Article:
About us

Cypress Arboriculture

It’s a vertical world; why not climb?

I’m Charlie. I’m the founder of Cypress Arborculture. I’m a tree nerd and an avowed vertical junky.  I thrive when I’m working with the large, highly-complex woody organisms I view as peers and love getting to the highest, most-exposed point of pretty much anything.

I grew up outdoors – hiking, cross country skiing and biking in Montana’s Mission Valley. Places like Jewel Basin and experiences like summer camp on the North Fork of the Flathead River instilled in me a sense of wonder at the natural world from a very young age.  I graduated in 2005 with a degree in Wildland Recreation from Northern Arizona University, and it was the Forestry component of the program that really sunk in.  Learning about the ecology of the West hooked me on exploring the incredibly complex web of systems we are privileged to observe in the environment around us.

Since then I’ve spent as much of my free time and work time outdoors as I can. Three years in wildland fire suppression with the US Forest Service led to fifteen in Arboriculture here in Colorado’s Front Range. While they’re different industries, in actuality the only thing that has shifted is my length of focus. I went from thinking about trees as cogs in a massive ecological machine to thinking about them as individuals with their own histories, personalities, and needs.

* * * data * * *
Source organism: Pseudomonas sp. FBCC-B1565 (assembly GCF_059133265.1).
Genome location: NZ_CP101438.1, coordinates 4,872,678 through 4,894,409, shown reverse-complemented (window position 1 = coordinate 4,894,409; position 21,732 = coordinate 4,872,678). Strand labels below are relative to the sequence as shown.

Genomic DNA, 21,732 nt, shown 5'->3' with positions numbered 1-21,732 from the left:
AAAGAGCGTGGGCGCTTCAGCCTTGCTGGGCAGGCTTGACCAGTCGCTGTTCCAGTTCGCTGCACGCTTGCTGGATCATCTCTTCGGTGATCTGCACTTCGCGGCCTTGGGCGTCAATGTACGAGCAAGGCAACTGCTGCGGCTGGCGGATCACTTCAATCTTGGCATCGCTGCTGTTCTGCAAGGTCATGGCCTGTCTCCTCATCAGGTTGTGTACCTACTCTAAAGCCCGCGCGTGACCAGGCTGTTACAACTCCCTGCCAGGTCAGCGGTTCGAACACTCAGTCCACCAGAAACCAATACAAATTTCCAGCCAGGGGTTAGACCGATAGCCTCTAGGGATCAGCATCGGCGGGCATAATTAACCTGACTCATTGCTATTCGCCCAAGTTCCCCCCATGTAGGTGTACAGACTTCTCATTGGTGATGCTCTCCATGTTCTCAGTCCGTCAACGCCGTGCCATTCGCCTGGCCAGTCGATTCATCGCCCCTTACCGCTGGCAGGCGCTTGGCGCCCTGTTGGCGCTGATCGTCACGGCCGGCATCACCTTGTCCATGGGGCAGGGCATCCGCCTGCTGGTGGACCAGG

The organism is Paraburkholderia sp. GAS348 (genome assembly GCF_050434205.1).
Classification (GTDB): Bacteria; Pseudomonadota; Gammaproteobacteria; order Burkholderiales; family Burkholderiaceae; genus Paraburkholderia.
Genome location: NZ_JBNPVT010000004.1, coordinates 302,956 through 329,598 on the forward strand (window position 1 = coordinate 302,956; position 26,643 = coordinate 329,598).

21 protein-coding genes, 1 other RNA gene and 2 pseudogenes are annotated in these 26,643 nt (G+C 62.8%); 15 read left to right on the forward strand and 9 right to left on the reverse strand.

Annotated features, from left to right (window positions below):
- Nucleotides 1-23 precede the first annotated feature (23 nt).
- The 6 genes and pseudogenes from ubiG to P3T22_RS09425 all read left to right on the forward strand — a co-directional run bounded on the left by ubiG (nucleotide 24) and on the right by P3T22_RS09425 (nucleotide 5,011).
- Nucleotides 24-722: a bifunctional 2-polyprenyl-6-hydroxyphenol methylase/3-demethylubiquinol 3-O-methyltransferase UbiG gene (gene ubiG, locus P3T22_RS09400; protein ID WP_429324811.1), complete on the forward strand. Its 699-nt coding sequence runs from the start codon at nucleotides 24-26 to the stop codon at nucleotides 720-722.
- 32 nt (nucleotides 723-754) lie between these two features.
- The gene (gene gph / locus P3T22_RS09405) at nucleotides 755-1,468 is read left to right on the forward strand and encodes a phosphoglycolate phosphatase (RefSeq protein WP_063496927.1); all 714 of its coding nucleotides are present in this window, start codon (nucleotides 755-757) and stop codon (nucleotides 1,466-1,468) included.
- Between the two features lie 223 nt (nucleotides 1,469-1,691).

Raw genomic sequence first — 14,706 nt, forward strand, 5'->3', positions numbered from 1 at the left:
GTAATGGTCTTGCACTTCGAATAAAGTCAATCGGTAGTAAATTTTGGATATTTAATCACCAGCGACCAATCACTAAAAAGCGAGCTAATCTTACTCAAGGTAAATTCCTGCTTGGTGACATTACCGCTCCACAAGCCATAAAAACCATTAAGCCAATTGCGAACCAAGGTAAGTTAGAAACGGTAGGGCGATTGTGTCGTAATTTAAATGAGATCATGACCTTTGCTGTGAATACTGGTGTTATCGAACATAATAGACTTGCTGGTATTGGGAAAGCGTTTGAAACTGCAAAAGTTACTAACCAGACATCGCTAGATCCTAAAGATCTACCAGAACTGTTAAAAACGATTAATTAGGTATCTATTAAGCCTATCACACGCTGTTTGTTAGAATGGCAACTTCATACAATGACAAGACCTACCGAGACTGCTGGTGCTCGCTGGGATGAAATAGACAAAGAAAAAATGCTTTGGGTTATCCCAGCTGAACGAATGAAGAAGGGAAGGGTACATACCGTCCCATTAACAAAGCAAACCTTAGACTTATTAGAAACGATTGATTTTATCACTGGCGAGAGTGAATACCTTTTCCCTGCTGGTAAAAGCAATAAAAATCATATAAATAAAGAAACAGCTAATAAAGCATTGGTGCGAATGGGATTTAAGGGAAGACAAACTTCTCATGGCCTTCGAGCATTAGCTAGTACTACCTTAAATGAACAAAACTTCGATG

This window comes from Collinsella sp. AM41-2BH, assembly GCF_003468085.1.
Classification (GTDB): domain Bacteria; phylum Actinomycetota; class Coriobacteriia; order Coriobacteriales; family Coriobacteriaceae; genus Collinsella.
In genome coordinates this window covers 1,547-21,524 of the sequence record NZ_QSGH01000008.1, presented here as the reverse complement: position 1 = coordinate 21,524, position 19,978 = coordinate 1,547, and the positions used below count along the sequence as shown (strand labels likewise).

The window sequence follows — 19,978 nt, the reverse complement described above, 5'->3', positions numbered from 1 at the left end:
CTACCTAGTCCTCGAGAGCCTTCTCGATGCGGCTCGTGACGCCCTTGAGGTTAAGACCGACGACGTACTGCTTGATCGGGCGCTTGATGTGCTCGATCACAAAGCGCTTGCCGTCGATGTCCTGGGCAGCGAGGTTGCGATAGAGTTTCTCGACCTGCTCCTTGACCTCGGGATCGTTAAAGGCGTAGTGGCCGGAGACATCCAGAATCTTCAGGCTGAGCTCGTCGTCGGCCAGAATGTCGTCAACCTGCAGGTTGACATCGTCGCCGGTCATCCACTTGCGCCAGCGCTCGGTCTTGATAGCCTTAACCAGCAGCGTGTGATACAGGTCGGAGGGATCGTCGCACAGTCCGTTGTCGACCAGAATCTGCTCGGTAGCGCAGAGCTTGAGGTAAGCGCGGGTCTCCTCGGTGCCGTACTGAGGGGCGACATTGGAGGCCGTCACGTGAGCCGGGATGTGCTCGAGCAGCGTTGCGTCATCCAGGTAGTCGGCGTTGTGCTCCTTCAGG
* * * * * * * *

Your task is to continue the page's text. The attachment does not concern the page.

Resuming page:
My ethics are informed by Aldo Leopold’s conception of the biotic community:  That we are members (not leaders) of the world around us.  We can’t help but have an impact, but it’s our duty as good citizens to be conscious and careful about that impact.

I believe at the most basic level that trees deserve the highest-quality care. Pruning has much more in common with invasive surgery than a haircut, and I choose every snip in the canopy with that understanding. Everything about my training, my philosophy, and my continuing education comes within the framing of Arboriculture as Medicine.

I’ve found I giggle most when I feel small – sitting on a mountain or hanging from an ice flow, or swaying in the very top branches of one of Denver’s historic American Elms. Working out the movement puzzles in a challenging tree climb satisfies my brain’s craving for the technical and my body’s desire to experience the physical challenge and the thrill of vertical relief.  There’s also something about always having the best view in the neighborhood that neutralizes the hard-wired fear of heights.  The view, and a little ujjayi (yogi style!) breath.

Image of tree rings

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